Beer-Sheva Is Flourishing With Medical Innovation
April 6, 2017
Jewish Exponent — Beer-Sheva has truly become a college town, and in the center of it all is Ben-Gurion University of the Negev.
Inside BGU’s tall concrete buildings reside dozens of labs and researchers working toward advancing biomedicine through robotics, AI (artificial intelligence) and neurosciences.
The advancement of technologies available at BGU has allowed the surrounding areas of the city to expand as well. The Old City of Beer-Sheva has increased in residents and tourists, and new highways throughout the desert are making commutes easier and faster.
“The University has always been for the community,” says BGU President Prof. Rivka Carmi. Two years ago, Beer-Sheva was named one of seven “cities of tomorrow” for technology and life sciences by T3 Advisors and Brandeis International Business School, which can be credited to the automation coming out of BGU.
The future of biomedical technology begins in Israel, and starts with several startups connected to BGU.
ElMindA, a startup founded by Prof. Amir Geva of BGU’s Department of Electrical and Computer Engineering, developed this technology platform, which analyzes the human brain’s neural networks and captures that data for future research into brain and health function.
Roughly two billion people worldwide suffer from brain-related disorders, but the technology used to examine them — CT, MRI, fMRI, or PET scans — can’t discern the actual functions of the brain, like memory and sensory processing. That is where ElMindA comes in.
Just as the Google car drives through neighborhoods with a camera on top, capturing images for its Street View database, ElMindA is trying to understand functions of the brain by mapping them against other brain data to see if there are gaps or dysfunctions, so more disorders can be resolved.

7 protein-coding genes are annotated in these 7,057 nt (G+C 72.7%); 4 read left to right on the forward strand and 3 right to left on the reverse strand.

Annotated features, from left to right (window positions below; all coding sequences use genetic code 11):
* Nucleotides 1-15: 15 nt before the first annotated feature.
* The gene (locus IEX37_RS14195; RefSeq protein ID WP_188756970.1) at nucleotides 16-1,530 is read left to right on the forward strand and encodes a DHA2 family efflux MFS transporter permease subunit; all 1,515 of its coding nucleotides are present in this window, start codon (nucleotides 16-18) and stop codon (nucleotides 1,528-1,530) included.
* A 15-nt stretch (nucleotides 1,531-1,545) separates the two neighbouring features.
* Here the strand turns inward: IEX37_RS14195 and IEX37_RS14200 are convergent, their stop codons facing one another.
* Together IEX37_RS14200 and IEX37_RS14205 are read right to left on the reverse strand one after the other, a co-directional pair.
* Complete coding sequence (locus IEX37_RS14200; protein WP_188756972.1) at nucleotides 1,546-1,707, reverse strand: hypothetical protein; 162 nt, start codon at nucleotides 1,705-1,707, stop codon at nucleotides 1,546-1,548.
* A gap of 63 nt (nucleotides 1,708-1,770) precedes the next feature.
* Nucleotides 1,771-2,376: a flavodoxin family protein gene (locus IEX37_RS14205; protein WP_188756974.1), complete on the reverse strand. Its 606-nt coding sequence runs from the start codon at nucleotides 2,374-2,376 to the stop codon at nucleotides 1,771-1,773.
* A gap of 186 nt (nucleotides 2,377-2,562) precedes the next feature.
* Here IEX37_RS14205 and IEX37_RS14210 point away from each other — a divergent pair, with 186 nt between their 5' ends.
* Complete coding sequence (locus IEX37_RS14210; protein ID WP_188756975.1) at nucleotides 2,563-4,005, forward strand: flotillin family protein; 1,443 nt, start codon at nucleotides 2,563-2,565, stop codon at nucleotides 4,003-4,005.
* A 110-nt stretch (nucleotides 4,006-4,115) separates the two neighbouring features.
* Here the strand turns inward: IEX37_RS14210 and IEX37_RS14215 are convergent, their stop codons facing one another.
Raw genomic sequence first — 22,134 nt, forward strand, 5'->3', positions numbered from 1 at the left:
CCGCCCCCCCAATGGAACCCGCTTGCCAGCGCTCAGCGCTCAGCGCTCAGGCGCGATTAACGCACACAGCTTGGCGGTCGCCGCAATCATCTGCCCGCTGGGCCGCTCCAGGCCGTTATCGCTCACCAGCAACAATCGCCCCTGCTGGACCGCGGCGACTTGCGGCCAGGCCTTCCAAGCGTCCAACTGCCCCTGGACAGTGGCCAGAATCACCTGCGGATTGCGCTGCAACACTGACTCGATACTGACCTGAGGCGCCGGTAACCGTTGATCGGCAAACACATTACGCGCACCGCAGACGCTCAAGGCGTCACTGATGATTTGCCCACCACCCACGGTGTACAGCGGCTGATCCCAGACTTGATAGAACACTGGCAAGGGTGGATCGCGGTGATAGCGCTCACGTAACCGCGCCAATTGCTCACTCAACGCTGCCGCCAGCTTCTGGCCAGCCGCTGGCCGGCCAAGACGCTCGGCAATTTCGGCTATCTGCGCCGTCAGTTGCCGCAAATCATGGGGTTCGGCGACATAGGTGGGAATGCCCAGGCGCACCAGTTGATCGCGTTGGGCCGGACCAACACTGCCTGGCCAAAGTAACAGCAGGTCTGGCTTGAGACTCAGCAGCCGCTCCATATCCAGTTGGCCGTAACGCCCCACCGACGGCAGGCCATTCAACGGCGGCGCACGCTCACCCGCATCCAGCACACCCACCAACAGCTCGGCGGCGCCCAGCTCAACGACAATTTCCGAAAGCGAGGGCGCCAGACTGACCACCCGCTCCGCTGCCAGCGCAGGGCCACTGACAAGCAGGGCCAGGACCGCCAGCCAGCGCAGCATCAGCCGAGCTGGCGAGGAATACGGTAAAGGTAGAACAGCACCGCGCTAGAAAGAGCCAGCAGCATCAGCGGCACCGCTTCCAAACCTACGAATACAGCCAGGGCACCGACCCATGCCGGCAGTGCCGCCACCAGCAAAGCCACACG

“It’s the largest database that exists in electrical signals from the brain, both in universities and other companies,” says Prof. Geva.
The technology is also ideal for athletes or children who suffer concussions, and was used to test and clear athletes at the Rio Olympics.
Most of the robots he works with are bio-inspired, using animals like lizards as models. Prior research shows that as a lizard runs away, the tail moves toward the body. Dr. Zarrouk uses the lizard’s stabilization method as inspiration for simpler robotic movements.
“Building robots exactly like animals is practically impossible,” says Dr. Zarrouk. “Don’t try to make things complex if you don’t have to.”
This concept is applied to several prototypes in Dr. Zarrouk’s lab, like a robot that moves like a cockroach and can one day be used for search and rescue missions.
But robots even smaller than roaches are being used directly inside the body. They begin as a swallowable pill that moves and passes through the small intestine, which takes about eight to 12 hours and has functional disadvantages.
“A doctor would want to see the pill going backward and forward, going different directions. This doesn’t exist today,” says Dr. Zarrouk.
So he has come up with another robot that would do just that, which moves through wave-like motions like that of a swimmer.
It is activated by only one motor, which allows it to be small in size and move in continuous motions through viscous liquids. It can be scaled up for search and rescue missions, or miniaturized to travel through the human body for biopsy imaging.
Other local startups, such as DiACardio, are also working on life-saving technology.
Based on software developed by Prof. Hugo Guterman of BGU’s Department of Electrical and Computer Engineering, DiACardio provides an ultrasound of the heart that can detect signs of heart failure more clearly and less expensively than other technologies.
“DiACardio invented new image-processing technology based on advanced pattern recognition in machinery and algorithms that can mark, track and find parameters physicians are looking for when evaluating medical images,” says DiACardio Chief Executive Officer Hila Goldman-Aslan.
“Our vision is not only to be able to provide fully automated tools for the heart, but also to use the technology to be helpful and bring other automated tools to other areas.”
This post is excerpted from a story by Rachel Kurland, who recently participated in AABGU’s 2017 Murray Fromson Media Fellowship.